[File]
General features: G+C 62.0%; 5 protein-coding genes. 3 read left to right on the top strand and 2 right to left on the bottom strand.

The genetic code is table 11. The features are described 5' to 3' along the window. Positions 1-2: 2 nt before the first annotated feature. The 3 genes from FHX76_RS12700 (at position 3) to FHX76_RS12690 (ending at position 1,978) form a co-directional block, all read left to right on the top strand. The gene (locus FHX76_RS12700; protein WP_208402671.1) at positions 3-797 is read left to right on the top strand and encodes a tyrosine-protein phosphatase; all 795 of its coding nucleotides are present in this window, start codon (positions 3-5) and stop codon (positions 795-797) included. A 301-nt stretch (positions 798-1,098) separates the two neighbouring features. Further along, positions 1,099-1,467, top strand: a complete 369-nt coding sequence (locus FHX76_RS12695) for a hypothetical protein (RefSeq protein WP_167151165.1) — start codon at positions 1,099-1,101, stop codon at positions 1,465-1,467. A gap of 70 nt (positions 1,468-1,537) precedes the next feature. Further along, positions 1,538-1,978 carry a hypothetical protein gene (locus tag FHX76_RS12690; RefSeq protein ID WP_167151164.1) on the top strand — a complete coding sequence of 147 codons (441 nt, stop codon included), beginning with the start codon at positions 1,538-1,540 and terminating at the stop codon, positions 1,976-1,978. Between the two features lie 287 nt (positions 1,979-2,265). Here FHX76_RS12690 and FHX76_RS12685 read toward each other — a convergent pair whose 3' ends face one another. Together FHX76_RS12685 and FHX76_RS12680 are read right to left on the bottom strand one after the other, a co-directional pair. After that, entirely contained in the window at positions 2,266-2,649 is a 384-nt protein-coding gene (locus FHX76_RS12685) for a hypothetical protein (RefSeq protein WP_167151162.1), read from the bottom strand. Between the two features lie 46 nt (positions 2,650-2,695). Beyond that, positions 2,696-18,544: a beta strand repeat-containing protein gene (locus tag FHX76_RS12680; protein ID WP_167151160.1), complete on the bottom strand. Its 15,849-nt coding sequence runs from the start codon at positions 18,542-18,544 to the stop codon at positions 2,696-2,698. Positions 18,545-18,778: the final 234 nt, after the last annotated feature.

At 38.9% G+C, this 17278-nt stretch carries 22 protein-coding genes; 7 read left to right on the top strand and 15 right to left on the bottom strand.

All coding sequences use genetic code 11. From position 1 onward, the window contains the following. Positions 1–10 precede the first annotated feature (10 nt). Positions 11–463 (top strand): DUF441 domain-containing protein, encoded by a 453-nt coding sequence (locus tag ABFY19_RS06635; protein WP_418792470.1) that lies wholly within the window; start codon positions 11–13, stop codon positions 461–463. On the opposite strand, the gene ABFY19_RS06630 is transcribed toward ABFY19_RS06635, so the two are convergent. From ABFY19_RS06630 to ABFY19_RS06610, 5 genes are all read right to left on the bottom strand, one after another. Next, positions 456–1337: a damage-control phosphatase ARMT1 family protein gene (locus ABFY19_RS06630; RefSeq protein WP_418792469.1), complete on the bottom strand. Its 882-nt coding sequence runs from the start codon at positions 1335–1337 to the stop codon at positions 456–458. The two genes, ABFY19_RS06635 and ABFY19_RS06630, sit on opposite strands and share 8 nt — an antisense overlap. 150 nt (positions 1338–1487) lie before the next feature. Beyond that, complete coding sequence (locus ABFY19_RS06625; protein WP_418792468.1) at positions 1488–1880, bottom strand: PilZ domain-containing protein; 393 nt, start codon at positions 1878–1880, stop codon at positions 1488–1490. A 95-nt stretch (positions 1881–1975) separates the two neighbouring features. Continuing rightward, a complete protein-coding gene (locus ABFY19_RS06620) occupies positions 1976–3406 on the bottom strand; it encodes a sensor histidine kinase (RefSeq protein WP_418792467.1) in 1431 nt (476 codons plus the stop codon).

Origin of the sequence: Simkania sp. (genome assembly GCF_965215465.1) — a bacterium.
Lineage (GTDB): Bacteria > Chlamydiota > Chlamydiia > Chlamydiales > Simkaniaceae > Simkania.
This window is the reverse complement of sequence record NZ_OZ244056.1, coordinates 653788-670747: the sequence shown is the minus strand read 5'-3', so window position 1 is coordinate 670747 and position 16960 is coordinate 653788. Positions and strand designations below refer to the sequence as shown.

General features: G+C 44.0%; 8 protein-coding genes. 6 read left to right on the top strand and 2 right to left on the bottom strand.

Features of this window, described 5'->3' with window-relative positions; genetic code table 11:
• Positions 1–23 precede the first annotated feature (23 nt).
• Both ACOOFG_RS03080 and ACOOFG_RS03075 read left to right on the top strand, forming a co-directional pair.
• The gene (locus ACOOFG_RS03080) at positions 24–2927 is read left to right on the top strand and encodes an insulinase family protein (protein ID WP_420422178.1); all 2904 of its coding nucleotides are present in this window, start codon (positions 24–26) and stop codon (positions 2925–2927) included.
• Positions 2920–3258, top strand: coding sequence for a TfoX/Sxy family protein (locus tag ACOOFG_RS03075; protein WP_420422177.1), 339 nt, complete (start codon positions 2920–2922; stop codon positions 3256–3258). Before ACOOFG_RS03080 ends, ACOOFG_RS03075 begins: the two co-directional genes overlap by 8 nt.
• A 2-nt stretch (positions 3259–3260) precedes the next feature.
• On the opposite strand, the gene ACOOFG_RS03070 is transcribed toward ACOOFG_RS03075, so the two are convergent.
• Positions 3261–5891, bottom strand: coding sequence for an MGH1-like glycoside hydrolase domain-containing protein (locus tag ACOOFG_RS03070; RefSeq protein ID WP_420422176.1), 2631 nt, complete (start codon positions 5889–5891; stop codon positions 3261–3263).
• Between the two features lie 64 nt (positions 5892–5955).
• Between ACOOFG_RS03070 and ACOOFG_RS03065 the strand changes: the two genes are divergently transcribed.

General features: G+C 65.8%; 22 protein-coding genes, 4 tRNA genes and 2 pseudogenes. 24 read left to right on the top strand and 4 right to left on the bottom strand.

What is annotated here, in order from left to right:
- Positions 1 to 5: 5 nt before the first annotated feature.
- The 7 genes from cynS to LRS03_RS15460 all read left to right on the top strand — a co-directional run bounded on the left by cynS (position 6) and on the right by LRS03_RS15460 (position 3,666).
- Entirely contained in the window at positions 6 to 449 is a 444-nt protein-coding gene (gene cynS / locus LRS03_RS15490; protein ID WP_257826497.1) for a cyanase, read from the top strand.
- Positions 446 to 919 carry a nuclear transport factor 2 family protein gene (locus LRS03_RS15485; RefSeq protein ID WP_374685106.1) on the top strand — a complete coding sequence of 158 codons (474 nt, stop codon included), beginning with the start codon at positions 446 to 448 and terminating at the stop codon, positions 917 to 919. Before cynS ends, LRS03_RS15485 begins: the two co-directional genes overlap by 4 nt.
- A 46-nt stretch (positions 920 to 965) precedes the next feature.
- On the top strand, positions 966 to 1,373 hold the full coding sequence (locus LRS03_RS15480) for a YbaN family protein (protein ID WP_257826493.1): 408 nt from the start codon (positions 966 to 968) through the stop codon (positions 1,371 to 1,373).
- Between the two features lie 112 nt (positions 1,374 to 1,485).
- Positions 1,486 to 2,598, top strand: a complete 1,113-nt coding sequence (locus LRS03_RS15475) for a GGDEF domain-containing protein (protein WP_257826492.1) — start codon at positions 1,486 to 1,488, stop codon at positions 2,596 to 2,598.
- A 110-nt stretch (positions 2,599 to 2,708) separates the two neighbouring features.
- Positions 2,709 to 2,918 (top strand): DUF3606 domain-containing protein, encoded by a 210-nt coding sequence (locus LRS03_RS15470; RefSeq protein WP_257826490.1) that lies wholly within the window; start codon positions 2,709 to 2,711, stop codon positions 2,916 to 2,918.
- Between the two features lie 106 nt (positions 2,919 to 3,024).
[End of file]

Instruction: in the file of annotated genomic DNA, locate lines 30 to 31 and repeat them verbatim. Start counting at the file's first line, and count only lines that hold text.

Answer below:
- Positions 2,709 to 2,918 (top strand): DUF3606 domain-containing protein, encoded by a 210-nt coding sequence (locus LRS03_RS15470; RefSeq protein WP_257826490.1) that lies wholly within the window; start codon positions 2,709 to 2,711, stop codon positions 2,916 to 2,918.
- Between the two features lie 106 nt (positions 2,919 to 3,024).